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4 Things Your EMV Credit Card Can’t Do

June 9, 2015
Credit Card Basics, Credit Cards
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In October, the United States is expected to make its first big leap toward transitioning to EMV (or “smart”) credit cards. That month, we won’t be doing the old swipe-and-sign for our Halloween costumes; it’ll be more of an insert-wait-and-sign, instead, all in the name of better security from fraud.

At that time, responsibility for fraudulent transactions will move to those credit card issuers or businesses that don’t take precautions, a change known as the “liability shift.”

Much has been made of EMV technology and its ability to combat fraud, but it’s not a panacea — or especially convenient. There are some things your chip card can’t do, including:

1. Stop your credit card from being used if it’s stolen.

EMV technology protects against one type of credit card fraud, often called counterfeit fraud, according to Carolyn Balfany, senior vice president of product delivery, EMV, for MasterCard. “Skimming” credit card data has plagued U.S. merchants in recent years.

“It is the lion’s share of fraud that occurs in the U.S. today,” Balfany says, which means that the transition to EMV should go far in protecting many of your credit card transactions.

However, it won’t do much to safeguard you if your credit card is lost or stolen. This is because the U.S. is moving to EMV chip-and-signature cards, as opposed to chip-and-PIN, which is considered by many experts to be the gold standard in face-to-face transaction security. With chip-and-PIN, you’re not only protected against skimming fraud by the chip, but you also have to authenticate your identity with a PIN.

Americans someday may be required to enter a PIN after a credit card transaction, but for the foreseeable future, we’ll still be vulnerable to sketchy charges when our cards go missing.

2. Protect you from online data hackings.

Just as EMV chips can’t prevent a stolen card from being used, they also can’t protect against data hackings that occur in online transactions. Moreover, there’s good reason to expect that these intrusions will become more common as in-person transactions become more secure.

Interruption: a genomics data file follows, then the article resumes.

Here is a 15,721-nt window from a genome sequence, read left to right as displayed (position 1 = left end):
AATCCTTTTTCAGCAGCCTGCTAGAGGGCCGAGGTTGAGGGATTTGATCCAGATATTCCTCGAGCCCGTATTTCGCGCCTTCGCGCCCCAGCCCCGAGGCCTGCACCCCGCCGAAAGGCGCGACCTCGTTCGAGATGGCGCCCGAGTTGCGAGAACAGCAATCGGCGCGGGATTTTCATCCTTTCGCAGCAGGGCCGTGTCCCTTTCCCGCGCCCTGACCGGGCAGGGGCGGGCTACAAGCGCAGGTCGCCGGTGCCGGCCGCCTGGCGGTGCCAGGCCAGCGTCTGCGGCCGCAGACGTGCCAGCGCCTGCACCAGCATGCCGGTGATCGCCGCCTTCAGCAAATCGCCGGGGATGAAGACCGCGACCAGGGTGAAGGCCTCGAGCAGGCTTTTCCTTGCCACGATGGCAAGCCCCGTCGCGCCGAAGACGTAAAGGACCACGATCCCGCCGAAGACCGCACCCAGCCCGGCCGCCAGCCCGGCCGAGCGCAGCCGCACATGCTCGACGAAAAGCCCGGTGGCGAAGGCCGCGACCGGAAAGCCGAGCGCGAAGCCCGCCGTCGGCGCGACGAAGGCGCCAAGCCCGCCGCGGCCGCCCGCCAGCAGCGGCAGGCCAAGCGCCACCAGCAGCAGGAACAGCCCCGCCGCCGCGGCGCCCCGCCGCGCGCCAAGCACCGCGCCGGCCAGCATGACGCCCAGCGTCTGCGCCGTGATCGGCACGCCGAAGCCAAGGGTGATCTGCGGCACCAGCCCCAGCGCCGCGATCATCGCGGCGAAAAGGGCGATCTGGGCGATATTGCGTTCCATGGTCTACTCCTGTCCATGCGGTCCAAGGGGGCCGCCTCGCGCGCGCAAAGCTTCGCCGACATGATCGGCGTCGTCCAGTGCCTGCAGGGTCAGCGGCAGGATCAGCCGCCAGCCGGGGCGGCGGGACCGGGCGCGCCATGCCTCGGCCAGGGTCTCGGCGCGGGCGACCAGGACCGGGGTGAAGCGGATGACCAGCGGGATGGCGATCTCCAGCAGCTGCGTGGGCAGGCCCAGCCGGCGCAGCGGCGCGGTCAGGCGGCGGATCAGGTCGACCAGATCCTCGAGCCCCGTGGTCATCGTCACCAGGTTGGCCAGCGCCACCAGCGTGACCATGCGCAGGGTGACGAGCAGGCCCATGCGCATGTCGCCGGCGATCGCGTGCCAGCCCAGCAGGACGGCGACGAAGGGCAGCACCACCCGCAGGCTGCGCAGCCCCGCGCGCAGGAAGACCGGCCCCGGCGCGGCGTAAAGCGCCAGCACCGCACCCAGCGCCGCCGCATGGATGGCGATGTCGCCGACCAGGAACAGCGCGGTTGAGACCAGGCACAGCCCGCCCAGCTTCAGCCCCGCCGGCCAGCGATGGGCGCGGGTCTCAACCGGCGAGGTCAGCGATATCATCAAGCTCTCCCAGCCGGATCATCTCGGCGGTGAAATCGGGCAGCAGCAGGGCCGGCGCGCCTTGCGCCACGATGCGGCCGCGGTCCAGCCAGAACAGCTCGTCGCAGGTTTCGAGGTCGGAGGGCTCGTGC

“Internet transactions aren’t made any safer by having a chip on your card, and in the UK and elsewhere, criminals were able to make up much of what they lost [after the switch to EMV in that country] by doubling down on fraudulent web purchases,” Wired magazine wrote in 2014.

So cardholders will have to continue to be vigilant when using credit cards online. That means shopping only through secure, trustworthy sites (look for “https” ahead of the URL when you’re about to type in your card information), never sending credit card data over email or social media, and frequently changing online passwords to sites that store your credit card details.

» MORE: NerdWallet’s Best ‘EMV With Signature’ Credit Cards

3. Automatically allow you to make a contactless payment.

Media coverage of the move to EMV cards came around the same time as coverage of the expansion of mobile wallet technology. These became conflated in some consumers’ minds, so to be clear: EMV is not a contactless payment system. In fact, it’s sort of the opposite. With a chip card, your plastic will be making more contact with merchants’ payment devices than it does in traditional magnetic-stripe transactions, because the card has to stay inserted in the terminal throughout the payment process.

However, the EMV chip doesn’t preclude you from using your card with a mobile wallet system. Your EMV card can be used with Apple Pay or Android Pay, and you won’t lose any of the security benefits, since these systems use technology similar to EMV to secure your transactions.

4. Allow you to use your chip at any payment terminal.

If you haven’t already received an EMV-chipped version of your credit card from your issuer, you will soon. But that doesn’t mean you’ll immediately be able to use it at every merchant; retailers have to make complex hardware and software upgrades before they can start accepting chip cards, MasterCard’s Balfany says. She estimates about 50% of U.S. merchants will have their chip payment terminals turned on by the end of 2015, with more coming online in 2016.

For EMV technology to protect you from fraud, the card and the payment terminal have to work together. When you use a chip-enabled card’s magstripe to make a payment, there’s no security advantage. So even though you have a fancy new EMV card in your wallet, you may not be able to realize its benefits just yet.

Lindsay Konsko is a staff writer at NerdWallet, a personal finance website. Email: [email protected]. Twitter: @lkonsko.

Image via iStock.